The Visa Waver Program (VWP) is an initiative by the Department of Homeland Security that allows citizens from participating countries to visit the United States without a visa.
The program was created in 1989 to encourage tourism and short business visits. Under the rules of the program, eligible travelers can stay in the country for a maximum of 90 days without a visa.
Implemented by the U.S. Federal government and administered by the Department of Homeland Security, the Visa Waiver Program allows citizens from the following countries to travel to the U.S. without a visa, but with the corresponding requirements:
- Travelers must be citizens or nationals of a participating country. VWP-designated countries include Andorra, Australia, Germany, France, and Japan.
- Travelers must have travel authorization from the Electronic System for Travel
- Authorization (ESTA) and paid the processing and authorization fees. The ESTA is in place to enhance the safety and security of the VWP program.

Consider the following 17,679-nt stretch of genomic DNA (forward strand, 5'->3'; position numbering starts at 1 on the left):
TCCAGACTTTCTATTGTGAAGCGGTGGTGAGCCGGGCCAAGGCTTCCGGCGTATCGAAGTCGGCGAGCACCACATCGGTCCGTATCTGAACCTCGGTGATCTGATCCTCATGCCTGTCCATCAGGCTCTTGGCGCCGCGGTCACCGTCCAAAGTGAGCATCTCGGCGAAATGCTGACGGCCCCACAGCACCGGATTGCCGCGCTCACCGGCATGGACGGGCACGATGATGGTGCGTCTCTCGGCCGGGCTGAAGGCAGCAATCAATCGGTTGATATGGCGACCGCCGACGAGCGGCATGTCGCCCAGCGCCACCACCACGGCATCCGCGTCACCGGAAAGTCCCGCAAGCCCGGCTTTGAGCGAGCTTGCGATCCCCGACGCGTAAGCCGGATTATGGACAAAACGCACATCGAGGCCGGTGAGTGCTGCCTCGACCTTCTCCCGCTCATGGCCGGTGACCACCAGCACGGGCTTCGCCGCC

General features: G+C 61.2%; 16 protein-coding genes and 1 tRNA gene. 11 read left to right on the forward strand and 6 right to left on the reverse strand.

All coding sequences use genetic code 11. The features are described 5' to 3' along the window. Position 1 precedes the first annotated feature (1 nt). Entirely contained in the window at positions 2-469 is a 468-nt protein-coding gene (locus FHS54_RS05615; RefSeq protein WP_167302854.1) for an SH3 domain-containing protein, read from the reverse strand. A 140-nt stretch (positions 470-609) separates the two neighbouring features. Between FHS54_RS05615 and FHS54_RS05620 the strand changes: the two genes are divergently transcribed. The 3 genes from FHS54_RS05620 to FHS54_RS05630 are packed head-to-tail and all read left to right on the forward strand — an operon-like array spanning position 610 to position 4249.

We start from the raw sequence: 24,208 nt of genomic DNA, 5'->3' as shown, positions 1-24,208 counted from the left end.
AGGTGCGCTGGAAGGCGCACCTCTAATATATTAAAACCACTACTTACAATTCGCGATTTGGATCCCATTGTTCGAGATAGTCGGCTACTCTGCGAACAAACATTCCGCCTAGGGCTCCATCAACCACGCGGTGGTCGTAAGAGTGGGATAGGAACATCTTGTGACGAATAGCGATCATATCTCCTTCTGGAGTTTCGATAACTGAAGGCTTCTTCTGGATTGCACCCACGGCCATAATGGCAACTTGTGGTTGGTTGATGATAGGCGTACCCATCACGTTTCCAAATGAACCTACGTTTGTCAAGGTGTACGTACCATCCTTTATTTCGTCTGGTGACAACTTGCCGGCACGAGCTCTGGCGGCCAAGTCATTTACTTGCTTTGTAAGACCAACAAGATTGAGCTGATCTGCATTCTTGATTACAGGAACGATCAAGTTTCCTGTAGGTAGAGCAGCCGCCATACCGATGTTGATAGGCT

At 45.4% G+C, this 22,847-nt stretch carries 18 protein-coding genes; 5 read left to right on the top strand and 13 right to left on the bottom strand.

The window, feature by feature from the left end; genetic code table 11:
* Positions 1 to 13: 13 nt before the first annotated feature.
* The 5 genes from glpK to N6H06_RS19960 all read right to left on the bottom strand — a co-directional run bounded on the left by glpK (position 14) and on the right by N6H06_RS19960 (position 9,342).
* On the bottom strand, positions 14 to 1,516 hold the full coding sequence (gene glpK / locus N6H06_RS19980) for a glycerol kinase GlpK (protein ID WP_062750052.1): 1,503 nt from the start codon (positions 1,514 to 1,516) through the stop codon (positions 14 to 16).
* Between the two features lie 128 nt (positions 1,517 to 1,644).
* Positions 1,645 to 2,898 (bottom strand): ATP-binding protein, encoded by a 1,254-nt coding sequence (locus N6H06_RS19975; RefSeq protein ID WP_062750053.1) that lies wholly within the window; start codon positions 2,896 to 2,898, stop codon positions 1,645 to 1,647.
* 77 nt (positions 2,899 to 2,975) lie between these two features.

- Travelers must have machine-readable passports that are valid for a minimum of six months prior to departure. Depending on their country of origin, travelers might be required to present an e-Passport with an integrated chip.
The VWP program has its share of critics, however, with some members of Congress listing potential security issues. Senator Dan Coats recently introduced a bill that, if passed, would suspend the VWP for countries that do not comply with information-sharing agreements, tightening clearance procedures, and authorization of the Secretary of State to revoke the passports of U.S. citizens suspected of terrorism. However, certain individuals and organizations have come out in support of the program as it is, stressing that the VWP is actually doing the opposite of what Coats fears, and that the VWP strengthens alliances between countries and facilitates better screening of U.S. visitors while benefiting the country’s economy.
For now, citizens from participating countries can still reap the benefits of the VWP.